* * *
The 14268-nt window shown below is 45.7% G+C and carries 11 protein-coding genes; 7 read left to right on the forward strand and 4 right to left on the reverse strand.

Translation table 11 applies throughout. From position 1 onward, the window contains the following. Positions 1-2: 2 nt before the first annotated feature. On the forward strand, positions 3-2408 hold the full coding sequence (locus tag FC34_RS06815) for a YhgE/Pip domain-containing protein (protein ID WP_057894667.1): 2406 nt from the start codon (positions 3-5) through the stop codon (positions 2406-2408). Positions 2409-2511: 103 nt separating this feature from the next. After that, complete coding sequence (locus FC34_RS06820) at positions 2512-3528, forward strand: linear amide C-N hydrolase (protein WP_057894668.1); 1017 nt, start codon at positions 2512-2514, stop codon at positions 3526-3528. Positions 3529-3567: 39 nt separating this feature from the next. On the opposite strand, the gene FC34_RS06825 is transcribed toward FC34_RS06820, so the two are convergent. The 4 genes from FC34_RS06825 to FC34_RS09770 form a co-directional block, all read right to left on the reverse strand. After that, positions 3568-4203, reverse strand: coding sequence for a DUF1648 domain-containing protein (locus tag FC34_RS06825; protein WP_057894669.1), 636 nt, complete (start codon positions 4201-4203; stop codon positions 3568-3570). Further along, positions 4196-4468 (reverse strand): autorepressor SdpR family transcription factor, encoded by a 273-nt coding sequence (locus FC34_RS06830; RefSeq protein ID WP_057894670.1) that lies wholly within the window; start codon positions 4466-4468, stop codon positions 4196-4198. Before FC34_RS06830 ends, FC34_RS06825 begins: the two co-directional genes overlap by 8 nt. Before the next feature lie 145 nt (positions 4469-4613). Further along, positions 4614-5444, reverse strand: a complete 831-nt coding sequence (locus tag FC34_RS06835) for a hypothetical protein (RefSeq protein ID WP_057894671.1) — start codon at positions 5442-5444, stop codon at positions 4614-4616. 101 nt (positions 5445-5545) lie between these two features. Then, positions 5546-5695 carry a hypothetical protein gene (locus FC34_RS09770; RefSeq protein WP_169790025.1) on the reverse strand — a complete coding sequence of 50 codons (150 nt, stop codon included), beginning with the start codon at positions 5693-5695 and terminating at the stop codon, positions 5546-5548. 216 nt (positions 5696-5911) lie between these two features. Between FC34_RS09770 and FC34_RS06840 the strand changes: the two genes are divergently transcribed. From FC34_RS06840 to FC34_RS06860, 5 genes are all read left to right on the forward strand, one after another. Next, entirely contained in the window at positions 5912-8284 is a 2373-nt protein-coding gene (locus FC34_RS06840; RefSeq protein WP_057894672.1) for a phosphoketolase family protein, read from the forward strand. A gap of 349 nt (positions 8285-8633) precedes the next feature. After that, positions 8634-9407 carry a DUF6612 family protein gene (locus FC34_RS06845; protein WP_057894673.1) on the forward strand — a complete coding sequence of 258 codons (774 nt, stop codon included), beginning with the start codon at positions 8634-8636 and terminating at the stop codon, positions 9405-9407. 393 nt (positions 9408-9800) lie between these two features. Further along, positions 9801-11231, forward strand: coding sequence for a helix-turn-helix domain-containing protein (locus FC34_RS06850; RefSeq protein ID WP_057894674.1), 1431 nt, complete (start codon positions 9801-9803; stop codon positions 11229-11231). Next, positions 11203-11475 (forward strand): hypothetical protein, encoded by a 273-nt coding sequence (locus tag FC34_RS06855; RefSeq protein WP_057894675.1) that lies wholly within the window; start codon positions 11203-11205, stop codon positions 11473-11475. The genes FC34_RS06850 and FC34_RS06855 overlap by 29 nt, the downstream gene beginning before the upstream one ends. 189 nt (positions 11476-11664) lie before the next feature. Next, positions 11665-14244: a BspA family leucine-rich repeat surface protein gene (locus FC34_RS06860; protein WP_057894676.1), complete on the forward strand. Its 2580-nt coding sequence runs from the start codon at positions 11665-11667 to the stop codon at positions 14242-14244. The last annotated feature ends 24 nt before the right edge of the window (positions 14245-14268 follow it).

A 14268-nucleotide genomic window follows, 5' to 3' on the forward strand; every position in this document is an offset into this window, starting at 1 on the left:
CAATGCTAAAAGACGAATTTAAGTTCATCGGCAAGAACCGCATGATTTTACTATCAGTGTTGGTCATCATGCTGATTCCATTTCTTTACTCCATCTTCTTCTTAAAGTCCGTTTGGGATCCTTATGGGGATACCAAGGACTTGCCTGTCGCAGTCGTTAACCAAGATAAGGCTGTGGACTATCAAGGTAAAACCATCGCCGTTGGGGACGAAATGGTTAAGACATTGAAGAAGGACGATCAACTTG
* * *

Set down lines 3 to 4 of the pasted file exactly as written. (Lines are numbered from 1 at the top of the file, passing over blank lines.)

A 14268-nucleotide genomic window follows, 5' to 3' on the forward strand; every position in this document is an offset into this window, starting at 1 on the left:
CAATGCTAAAAGACGAATTTAAGTTCATCGGCAAGAACCGCATGATTTTACTATCAGTGTTGGTCATCATGCTGATTCCATTTCTTTACTCCATCTTCTTCTTAAAGTCCGTTTGGGATCCTTATGGGGATACCAAGGACTTGCCTGTCGCAGTCGTTAACCAAGATAAGGCTGTGGACTATCAAGGTAAAACCATCGCCGTTGGGGACGAAATGGTTAAGACATTGAAGAAGGACGATCAACTTG